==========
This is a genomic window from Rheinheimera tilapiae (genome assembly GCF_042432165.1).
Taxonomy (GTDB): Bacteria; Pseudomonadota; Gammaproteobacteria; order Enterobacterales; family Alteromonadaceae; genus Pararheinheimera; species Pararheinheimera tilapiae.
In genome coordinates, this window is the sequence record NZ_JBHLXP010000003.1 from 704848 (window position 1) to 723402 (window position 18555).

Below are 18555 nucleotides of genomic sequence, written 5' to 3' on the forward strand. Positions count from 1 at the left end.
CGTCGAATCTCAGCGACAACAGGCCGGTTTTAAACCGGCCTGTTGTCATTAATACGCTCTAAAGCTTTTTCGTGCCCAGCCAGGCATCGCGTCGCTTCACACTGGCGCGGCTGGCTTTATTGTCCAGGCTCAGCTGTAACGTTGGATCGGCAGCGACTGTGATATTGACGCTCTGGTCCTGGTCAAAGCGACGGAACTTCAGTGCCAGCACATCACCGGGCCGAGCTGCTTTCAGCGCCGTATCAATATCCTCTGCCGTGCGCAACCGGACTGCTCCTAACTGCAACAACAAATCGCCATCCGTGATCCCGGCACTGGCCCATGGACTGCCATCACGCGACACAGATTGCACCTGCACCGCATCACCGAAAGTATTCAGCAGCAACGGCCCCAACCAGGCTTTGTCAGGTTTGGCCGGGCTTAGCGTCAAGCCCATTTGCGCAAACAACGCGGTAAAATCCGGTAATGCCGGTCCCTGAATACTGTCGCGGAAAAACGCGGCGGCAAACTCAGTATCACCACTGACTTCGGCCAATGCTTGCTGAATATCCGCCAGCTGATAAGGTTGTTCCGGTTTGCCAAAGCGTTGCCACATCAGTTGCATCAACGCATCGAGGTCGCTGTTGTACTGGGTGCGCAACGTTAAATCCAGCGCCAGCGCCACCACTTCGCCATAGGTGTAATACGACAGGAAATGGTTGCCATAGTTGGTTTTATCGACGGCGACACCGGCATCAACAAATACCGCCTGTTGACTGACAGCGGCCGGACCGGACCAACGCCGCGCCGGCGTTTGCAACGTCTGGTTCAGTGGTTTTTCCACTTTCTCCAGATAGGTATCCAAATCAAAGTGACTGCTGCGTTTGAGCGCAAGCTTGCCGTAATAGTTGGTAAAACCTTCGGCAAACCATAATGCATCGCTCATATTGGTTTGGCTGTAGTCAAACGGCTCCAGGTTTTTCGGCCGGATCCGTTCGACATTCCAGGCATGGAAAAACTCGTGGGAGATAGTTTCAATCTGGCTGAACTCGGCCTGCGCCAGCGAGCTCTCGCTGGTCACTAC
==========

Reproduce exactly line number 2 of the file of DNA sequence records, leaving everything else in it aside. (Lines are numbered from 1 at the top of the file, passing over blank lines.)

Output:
Taxonomy (GTDB): Bacteria; Pseudomonadota; Gammaproteobacteria; order Enterobacterales; family Alteromonadaceae; genus Pararheinheimera; species Pararheinheimera tilapiae.